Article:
Actions for Vietnamese victims of Agent Orange/dioxin

Hong Van
Chia sẻ
(VOVWORLD) - August 10 is the Day for Vietnamese Victims of Agent Orange/dioxin. Over the past 62 years since the Agent Orange disaster began in 1961, the Vietnamese government has exerted efforts and mobilized all possible resources and aid from international organizations to help victims of Agent Orange/dioxin and their families.
Actions for Vietnamese victims of Agent Orange/dioxin - ảnh 1Walking in support of Vietnamese victims of Agent Orange/dioxin

On August 10, 1961, the US army began chemical warfare in Vietnam. For 10 years, from 1961 to 1971, the US army sprayed 80 million litres of toxic chemicals, 61% of which was Agent Orange, on one quarter of Vietnam’s southern region.

Overcoming the consequences of Agent Orange/dioxin is an urgent, long-term task

Agent Orange has caused great harm to people and the natural environment in Vietnam. Ecosystems have been damaged and cannot be restored. Generations of Vietnamese people have suffered physical and mental anguish due to Agent Orange. The Vietnamese government has made overcoming the consequences of Agent Orange an urgent long-term issue.

Vietnamese victims of Agent Orange receive monthly allowances, free health insurance and free medical examinations and treatment. Hundreds of thousands of people with severe disabilities from Agent Orange have received orthopedic and functional rehabilitation. Tens of thousands of disabled children, many of them crippled by Agent Orange, have been helped to attend school.

The Vietnamese Association of Victims of Agent Orange/dioxin has mobilized resources to help victims with home repairs, detoxification, rehabilitation, vocational training, credit for production, and free wheelchairs and has built several social protection centers. There are 12 Peace Villages and Friendship Villages and many centers nationwide to nurture thousands of children with deformities caused by Agent Orange/dioxin.

In the first half of this year, efforts have been made to help victims of Agent Orange, including building and repairing houses, and providing detoxification treatment.

At the launch of the Month of Action for Victims of Agent Orange/dioxin in Hanoi last week, Head of the Party Central Committee’s Commission for Mass Mobilization Bui Thi Minh Hoai said: "Vietnam has adopted several policies to deal with the consequences of Agent Orange. The State spends millions of dollars a year on health care and rehabilitation for victims and support for areas heavily impacted by Agent Orange. The movement “Action for Vietnamese Victims of Agent Orange” launched by the Vietnam Fatherland Front in June 2011 has been strongly responded by people inside and outside Vietnam. The movement has helped victims stabilize their lives and integrate into the community."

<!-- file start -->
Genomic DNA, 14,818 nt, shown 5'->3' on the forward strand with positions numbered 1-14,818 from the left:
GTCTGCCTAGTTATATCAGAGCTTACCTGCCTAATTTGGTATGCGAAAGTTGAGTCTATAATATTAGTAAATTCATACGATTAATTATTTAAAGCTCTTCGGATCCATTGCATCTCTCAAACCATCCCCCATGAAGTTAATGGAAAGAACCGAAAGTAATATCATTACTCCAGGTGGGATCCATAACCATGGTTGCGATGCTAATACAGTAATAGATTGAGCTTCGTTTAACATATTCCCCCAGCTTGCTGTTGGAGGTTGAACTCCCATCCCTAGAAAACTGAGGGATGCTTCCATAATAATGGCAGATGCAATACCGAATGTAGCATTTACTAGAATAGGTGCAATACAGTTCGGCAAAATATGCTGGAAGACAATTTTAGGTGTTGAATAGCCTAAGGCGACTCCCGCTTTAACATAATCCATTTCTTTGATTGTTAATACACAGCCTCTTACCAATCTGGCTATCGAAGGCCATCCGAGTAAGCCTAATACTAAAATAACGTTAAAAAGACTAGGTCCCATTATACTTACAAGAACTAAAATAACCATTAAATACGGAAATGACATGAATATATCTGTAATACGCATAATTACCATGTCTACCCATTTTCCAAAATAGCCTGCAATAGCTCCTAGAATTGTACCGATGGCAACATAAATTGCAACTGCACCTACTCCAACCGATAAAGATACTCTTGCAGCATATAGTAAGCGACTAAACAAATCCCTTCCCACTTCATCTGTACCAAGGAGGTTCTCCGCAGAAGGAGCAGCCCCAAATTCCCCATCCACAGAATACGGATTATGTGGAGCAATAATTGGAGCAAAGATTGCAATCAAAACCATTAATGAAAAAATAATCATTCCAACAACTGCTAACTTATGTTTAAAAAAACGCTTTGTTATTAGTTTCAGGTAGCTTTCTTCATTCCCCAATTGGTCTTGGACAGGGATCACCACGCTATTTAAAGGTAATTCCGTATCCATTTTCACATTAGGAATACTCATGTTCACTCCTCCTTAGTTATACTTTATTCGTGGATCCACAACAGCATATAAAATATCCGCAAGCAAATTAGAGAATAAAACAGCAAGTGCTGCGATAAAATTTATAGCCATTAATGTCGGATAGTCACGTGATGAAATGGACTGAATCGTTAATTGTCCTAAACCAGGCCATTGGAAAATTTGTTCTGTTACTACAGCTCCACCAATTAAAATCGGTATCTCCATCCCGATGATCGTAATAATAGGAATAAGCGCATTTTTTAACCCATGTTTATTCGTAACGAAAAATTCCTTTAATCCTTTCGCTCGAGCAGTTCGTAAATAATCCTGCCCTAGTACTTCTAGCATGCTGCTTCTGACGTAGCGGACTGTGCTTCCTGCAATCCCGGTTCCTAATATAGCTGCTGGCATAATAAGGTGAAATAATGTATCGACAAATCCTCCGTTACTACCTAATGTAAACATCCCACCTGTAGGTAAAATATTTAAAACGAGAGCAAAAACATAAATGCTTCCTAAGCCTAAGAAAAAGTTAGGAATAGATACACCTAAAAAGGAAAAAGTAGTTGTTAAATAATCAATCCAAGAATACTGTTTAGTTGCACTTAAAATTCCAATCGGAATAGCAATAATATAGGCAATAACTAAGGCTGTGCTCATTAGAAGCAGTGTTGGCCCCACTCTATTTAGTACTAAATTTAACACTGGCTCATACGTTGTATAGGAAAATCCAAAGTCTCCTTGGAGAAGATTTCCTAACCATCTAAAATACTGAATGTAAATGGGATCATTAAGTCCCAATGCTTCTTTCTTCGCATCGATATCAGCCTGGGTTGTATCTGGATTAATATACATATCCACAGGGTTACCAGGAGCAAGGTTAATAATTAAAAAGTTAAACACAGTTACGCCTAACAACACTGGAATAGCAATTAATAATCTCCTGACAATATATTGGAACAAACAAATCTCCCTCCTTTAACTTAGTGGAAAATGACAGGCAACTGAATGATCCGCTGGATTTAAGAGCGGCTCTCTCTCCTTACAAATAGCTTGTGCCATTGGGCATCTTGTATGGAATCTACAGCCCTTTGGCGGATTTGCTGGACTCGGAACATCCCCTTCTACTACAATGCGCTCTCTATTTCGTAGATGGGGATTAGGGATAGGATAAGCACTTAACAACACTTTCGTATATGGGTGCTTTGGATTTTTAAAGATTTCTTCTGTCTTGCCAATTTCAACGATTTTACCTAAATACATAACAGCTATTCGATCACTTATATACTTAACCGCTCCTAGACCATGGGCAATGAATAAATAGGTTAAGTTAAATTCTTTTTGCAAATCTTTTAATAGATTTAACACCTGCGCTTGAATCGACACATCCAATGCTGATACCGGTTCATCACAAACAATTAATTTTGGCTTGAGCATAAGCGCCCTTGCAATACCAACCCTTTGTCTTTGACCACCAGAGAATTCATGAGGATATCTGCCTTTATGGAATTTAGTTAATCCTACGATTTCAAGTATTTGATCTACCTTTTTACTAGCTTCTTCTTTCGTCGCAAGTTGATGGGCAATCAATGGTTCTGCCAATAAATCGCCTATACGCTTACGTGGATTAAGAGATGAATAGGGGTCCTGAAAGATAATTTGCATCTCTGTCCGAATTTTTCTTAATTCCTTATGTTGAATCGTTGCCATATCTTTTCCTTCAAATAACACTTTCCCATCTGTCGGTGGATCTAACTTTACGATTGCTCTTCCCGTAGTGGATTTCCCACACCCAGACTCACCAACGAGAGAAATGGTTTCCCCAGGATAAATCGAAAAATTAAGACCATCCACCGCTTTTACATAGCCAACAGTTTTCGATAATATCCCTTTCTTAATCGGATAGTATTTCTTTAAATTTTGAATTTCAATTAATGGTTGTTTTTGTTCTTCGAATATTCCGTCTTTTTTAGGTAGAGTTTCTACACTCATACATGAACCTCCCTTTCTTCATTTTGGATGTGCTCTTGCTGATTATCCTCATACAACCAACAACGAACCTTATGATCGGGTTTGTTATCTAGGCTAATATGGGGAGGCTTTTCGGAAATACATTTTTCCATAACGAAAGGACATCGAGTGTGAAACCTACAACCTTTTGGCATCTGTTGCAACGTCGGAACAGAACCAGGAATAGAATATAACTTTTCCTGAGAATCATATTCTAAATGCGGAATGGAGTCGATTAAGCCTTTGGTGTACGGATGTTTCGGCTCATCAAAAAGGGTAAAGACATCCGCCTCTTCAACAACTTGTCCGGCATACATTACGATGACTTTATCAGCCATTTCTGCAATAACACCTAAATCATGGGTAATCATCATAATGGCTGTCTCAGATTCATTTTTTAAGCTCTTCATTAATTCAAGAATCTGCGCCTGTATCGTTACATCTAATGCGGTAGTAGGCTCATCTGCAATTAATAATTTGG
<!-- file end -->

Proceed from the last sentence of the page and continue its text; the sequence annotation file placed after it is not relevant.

Joint effort by international friends

In its effort to deal with the consequences of Agent Orange, Vietnam has received strong support from international friends. At a meeting in Damas, Syria, in October 2009, the Executive Committee of the World Peace Council declared August 10 the Day for Vietnamese Victims of Agent Orange. From 2004 to 2009, the International Association of Democratic Lawyers organized the International People’s Tribunal of Conscience to try 37 US chemical companies for supplying toxic chemicals to the US military for use in the war in Vietnam. The United Nations Development Program has provided financial support to help Vietnam treat dioxin contaminated soil at Phu Cat airport in Binh Dinh province and equip Vietnam with a dioxin analysis laboratory. Many foreign organizations and individuals have come to Vietnam to train Vietnam in dioxin detoxification.

The US government has coordinated with Vietnam to complete the decontamination program at Da Nang Airport, treating 90,000 m³ of contaminated soil, disinfecting nearly 30,000m2 of land at Bien Hoa airport, and helping people with disabilities, including Agent Orange victims in many provinces including Quang Tri, Thua Thien-Hue, and Quang Nam.

Vietnam has about 5 million people infected with Agent Orange/dioxin. Supportive actions from the government, the local community and international friends has eased their suffering.